IGEM:Idea exchange

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Revision as of 06:48, 23 March 2007 by Reshma P. Shetty (talk | contribs) (Square bacteria)
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Square bacteria

Apparently, there is a bacteria that grows into square colonies. I heard about it from an interview with Sydney Brenner, however after looking pretty hard I can't find any more information about it. he thought it was called tetramitus, but that's an amoebae as far as I can tell. I tried getting a hold of him to see if he remembers what it's actually called, but no luck (getting a hold of him). If you can find it there's probably lots of cool stuff to be done with it. His quote from the interview follows:

Brenner Quote about Square Bacterial Colonies

"As a model of polarity I, I played around in 1965, this is very early, with caulobacter. In fact, I made some mutants of caulobacter. Caulobacter is a bacterium that has a very interesting life cycle which involves a polar, polar growth. That is, one side of the bacterium is different from the other. One side carries a stalk, to which the bacterium attaches, when it divides one of the daughters makes a flagellum and the other one- and, and then when that divides, one of its daughters makes a stalk again. So one has to, one has to say- how does this bacterium know which is its left side and which is its right side? These caulobacters had been discovered by Roger Stanier, who I knew at Berkeley, and so I got some cultures from him and grew colonies and made some mutants, they were nutritional mutants. And the idea was what can we make mutants to control this cycle and use bacteria as a model of differentiation. I also played around with a wonderful bacteria which I think is called tetramitus. This little bacterium that grows in plates. I found it very difficult to grow. It grows as a square plate of bacte- of, of- a square colony, one layer thick. It's a very interesting bacterium, because it means that successive divisions are polarised at right angles to each other. And we did grow some in the lab, and wondered whether this wouldn't be something to work on in order to see how was it that a plane of division in something like a bacterium could in successive divisions be rotated through 90 degrees."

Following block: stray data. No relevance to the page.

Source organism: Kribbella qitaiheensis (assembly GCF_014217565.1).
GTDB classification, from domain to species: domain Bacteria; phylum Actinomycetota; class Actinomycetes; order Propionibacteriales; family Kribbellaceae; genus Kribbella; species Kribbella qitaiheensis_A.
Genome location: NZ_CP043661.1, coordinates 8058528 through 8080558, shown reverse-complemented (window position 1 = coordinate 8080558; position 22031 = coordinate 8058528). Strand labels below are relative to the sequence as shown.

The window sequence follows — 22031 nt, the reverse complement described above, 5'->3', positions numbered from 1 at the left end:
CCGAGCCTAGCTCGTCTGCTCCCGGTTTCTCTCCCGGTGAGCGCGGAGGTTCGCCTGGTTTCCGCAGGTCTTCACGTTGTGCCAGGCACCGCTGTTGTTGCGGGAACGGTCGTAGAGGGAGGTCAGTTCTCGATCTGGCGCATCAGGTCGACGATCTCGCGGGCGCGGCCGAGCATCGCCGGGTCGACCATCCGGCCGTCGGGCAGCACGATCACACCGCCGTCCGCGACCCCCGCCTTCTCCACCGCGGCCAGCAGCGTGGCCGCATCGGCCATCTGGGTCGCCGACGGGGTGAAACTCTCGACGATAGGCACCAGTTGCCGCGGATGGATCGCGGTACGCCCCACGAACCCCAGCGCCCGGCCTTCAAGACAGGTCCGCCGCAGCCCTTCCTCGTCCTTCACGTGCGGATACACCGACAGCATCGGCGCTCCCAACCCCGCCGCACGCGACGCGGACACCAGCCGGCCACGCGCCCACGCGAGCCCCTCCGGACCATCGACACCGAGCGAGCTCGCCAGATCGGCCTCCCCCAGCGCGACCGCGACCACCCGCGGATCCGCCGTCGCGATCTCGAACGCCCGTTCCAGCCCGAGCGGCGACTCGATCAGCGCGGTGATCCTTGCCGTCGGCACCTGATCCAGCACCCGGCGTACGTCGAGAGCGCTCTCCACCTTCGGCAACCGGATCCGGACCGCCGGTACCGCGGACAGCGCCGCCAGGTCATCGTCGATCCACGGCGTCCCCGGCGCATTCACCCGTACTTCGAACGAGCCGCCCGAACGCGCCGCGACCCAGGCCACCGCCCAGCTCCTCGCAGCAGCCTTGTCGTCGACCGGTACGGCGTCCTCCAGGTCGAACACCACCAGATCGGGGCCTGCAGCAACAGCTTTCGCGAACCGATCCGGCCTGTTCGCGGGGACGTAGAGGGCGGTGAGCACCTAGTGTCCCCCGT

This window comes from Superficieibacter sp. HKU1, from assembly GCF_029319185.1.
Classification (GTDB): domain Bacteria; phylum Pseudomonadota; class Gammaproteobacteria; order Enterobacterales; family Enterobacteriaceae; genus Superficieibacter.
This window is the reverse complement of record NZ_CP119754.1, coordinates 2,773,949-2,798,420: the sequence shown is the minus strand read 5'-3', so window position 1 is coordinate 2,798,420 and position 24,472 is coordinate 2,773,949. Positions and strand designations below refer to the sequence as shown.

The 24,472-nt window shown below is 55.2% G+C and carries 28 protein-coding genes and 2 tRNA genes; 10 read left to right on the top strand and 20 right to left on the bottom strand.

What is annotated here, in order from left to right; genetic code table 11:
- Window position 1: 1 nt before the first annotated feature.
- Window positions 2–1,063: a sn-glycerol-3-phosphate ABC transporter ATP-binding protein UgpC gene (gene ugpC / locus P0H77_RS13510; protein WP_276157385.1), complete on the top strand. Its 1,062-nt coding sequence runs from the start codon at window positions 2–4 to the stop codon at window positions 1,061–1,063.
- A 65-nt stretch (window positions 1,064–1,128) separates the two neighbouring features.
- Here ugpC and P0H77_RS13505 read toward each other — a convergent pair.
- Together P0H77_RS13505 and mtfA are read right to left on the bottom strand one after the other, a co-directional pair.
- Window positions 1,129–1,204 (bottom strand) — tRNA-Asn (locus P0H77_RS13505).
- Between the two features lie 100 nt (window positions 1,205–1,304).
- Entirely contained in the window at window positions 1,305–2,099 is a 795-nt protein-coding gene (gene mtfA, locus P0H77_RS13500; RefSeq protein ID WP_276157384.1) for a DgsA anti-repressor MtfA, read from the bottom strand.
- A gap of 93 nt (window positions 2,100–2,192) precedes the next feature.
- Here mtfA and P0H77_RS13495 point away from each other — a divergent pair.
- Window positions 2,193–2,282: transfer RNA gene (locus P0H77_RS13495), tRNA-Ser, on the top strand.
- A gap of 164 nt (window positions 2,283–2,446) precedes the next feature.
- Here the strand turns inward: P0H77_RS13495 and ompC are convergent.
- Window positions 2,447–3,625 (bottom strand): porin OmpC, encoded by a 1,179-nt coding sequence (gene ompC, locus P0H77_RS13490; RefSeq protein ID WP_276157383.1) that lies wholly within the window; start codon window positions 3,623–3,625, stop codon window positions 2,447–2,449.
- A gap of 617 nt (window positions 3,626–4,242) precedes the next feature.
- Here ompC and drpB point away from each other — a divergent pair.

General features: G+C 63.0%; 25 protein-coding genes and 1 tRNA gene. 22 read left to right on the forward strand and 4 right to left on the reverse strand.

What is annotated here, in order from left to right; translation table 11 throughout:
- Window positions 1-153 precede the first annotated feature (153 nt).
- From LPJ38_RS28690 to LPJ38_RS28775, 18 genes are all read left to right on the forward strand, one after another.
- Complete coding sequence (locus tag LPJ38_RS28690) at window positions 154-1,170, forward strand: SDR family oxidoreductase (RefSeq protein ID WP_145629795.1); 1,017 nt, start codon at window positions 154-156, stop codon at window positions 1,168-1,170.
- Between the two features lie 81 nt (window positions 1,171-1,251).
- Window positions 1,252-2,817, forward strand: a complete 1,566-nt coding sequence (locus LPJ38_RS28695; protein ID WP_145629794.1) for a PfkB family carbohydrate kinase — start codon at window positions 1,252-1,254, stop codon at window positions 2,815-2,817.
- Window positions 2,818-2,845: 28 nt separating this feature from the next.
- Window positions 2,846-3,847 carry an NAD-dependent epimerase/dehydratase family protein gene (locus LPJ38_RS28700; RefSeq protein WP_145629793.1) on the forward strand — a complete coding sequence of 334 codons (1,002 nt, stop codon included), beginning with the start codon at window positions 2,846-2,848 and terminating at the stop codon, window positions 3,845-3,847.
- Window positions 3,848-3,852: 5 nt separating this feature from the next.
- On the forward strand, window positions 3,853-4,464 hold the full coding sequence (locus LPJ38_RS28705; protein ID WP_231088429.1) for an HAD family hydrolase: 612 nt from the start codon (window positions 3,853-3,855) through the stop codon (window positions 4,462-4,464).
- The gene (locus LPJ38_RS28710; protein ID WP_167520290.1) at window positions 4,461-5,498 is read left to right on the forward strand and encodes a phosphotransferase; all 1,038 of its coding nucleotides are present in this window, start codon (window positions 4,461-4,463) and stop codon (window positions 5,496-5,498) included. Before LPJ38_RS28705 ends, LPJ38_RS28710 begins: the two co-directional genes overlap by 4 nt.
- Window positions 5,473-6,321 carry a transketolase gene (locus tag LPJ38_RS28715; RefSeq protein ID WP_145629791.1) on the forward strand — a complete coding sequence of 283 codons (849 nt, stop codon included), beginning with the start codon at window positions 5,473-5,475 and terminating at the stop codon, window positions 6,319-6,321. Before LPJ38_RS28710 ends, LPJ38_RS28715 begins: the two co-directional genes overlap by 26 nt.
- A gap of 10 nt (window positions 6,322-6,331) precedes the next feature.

• he got back to me eventually: "The organism is Lampropedia hyalina and a paper on the division was written by Kuhn and Starr in 1965. -Sydney Brenner"
  • Contact: Jason Kelly (MIT iGEM team)